To better contextualize and understand the suit’s different functions, it was important for the group to construct a fidelity prototype that would explain the physical aspects of Bubble Pop Electric. The group needed to visualize and get a better grasp of the gravitational consequences, especially that of the bubbles, and discuss relative positions of the many gadgets we planned to construct. We used all kinds of materials from construction papers to balloons to explain the suit’s functions at the most basic level. 

As shown in the pictures, we constructed the hat and the activation belt. We also used balloons to represent the stretch sensors on the suit. The hat was to serve as a decorative and interactive component of the suit. It would read the noise level of the crowd and translate it to different levels of LEDs. However, the presentation during class challenged the design to reconsider the necessity and the functionality of the hat. The appearance, even considering that it was a fidelity prototype, did not harmonize with the suit and had too little to do with the actual musical component of the rest of the suit. So we decided to get rid of the hat and bring the LEDs on to the suit.

The bubble belt posed a problem with fitting. Bubbles would have to be firmly attached to the suit to ensure flexibility. Also, the weight of each bubble, the number, and the distribution would have to be compromised with how much the fabric can handle. We needed to construct an easy-to-reach and -carry bubbles. The stretch suit was highly representational and would later be sewed on to the suit. The demonstration also emphasized the need to sync music and assign bubbles with appropriate music clips to ensure that the suit created beautifully mixed music instead of an ill-synchronized mash.

The prototyping process and the class discussion paved a nice road to the next step of the design process: the horizontal and feasibility prototype. We encountered far more realistic problems and concerns regarding the actual construction synced with functionality.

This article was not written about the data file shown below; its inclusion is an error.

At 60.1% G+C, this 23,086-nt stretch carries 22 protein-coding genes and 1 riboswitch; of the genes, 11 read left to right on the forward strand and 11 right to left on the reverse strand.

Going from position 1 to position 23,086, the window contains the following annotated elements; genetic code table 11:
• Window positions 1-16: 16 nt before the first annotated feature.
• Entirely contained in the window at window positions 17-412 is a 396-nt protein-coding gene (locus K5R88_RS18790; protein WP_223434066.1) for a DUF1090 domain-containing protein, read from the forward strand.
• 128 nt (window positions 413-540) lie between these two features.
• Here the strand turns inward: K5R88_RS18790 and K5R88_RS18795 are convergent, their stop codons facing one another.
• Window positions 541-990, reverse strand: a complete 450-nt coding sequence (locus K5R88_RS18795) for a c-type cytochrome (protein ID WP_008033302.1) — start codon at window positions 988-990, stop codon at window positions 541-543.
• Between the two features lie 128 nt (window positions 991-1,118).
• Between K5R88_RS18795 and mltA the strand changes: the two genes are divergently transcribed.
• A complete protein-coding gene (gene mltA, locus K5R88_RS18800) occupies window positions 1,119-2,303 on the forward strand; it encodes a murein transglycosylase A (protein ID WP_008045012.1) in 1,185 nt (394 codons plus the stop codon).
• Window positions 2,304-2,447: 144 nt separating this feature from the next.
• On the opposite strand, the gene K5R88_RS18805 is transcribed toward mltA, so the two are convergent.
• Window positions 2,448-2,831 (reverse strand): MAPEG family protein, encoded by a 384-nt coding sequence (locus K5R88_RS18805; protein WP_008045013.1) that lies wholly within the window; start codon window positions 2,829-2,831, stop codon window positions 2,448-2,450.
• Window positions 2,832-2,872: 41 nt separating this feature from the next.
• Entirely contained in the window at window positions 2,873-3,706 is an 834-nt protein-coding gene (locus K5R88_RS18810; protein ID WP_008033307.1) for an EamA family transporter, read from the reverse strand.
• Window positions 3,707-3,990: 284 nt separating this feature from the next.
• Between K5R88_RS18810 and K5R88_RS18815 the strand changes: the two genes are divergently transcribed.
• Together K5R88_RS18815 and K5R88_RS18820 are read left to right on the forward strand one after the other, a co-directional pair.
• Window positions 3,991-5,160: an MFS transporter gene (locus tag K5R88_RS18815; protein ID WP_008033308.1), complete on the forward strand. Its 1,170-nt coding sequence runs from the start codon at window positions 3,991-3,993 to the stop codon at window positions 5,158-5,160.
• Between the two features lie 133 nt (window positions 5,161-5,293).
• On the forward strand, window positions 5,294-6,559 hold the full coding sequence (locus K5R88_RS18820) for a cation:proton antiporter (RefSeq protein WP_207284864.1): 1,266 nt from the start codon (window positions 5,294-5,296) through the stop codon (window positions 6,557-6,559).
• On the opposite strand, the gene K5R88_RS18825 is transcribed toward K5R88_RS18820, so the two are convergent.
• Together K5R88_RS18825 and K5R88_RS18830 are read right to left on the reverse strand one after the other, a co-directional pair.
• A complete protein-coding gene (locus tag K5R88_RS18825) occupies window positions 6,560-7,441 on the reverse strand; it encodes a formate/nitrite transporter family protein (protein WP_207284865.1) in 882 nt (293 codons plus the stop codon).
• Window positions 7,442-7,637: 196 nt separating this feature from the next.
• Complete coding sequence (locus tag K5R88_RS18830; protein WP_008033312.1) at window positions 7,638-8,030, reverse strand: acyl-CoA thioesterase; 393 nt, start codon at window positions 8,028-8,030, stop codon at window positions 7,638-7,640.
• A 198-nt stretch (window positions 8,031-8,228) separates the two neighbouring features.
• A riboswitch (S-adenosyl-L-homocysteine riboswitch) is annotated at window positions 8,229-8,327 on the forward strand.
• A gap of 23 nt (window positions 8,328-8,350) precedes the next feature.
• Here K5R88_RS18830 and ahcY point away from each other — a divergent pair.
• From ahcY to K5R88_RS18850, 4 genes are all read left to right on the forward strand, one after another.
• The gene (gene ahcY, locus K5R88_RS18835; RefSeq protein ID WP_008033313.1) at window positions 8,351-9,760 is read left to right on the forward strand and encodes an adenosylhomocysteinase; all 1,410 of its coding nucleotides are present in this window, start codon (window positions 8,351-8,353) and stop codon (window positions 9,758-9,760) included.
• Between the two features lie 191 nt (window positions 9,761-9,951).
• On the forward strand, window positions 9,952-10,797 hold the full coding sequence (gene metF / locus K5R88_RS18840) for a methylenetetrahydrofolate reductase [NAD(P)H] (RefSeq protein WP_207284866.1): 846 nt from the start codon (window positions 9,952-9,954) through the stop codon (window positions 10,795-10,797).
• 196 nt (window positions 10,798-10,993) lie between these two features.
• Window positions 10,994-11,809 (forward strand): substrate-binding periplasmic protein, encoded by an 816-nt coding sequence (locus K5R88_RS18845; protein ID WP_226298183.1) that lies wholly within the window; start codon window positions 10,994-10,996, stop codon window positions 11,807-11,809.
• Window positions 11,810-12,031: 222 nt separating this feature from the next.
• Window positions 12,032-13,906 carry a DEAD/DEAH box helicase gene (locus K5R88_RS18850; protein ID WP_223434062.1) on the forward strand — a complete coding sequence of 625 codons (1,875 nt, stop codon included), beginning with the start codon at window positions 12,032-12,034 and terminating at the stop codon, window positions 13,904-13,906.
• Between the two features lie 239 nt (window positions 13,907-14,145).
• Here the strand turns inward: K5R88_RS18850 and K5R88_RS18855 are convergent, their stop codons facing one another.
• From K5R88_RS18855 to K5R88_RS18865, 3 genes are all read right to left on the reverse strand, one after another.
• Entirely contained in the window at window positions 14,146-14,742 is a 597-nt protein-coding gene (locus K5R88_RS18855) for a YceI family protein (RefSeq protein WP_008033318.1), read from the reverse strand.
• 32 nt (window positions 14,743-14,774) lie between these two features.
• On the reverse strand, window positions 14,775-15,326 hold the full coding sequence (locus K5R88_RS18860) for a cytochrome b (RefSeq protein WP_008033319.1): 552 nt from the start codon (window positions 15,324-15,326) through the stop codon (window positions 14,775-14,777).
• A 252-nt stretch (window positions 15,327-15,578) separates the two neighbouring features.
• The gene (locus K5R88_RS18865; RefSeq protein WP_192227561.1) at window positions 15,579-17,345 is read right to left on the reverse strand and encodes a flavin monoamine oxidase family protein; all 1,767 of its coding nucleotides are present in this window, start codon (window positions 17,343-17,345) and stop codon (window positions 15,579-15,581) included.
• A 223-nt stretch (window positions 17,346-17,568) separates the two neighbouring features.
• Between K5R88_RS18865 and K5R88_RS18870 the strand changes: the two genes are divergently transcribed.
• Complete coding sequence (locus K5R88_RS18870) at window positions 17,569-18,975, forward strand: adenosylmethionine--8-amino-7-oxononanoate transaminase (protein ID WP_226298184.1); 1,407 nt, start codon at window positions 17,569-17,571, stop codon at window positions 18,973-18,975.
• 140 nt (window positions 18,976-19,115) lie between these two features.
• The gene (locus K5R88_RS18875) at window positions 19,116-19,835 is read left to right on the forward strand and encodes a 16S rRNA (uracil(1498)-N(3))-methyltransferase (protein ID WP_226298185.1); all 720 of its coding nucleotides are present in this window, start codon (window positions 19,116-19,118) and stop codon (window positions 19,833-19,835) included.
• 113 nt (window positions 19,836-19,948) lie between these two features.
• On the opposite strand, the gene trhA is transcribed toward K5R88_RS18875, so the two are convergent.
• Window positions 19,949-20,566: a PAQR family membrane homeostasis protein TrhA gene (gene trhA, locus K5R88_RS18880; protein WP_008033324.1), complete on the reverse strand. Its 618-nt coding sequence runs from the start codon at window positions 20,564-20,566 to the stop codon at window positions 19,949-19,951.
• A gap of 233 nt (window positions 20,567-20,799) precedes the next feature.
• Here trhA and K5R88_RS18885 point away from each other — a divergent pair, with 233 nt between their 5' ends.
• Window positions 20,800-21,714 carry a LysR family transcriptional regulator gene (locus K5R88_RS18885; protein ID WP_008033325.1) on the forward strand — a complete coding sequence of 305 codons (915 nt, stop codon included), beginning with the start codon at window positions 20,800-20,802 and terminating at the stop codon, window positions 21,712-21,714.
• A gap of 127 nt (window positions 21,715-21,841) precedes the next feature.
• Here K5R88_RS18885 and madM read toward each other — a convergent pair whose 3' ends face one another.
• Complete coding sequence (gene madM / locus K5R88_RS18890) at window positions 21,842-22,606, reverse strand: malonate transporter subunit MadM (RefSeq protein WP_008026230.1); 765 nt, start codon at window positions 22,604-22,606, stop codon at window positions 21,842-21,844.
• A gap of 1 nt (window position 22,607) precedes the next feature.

The most important component of the suit was the bubble: one that can be manipulated with a potentiometer. The potentiometer’s range was syned to the volume of the music as well as the LED’s brightness. We decided to use plastic Christmas tree ornaments as the main structure because they represented the smooth, light, and transparent surface we had originally envisioned. And using the laser cutter, we created an acrylic backing on to which the potentiometer was to be situated. With Alex working on the Logochip to program the bubble through pymedia, the bubble functioned quite well. In order to diffuse the LED light, we spray-painted the the bubble mainly from the inside with pearl spray.

We came across some major concerns: the bubble was too heavy and appeared heavy as well.

The acrylic backing especially didn’t hang  well to the suit, and imagining 12 of them on one suit seemed impossible.We needed to reconstruct the bubble with lighter material and resize the bubble for a better grasp. Later in class discussion, we also decided to replace the bulky breadboard with Arduino Lilypad for weight and appearance reasons. Both the fidelity and feasibility prototypes brought up practical and realistic problems. We were glad they were addressed before the actual construction, and the prevention saved us costs and time, with a realization of how important prototyping is for TUI.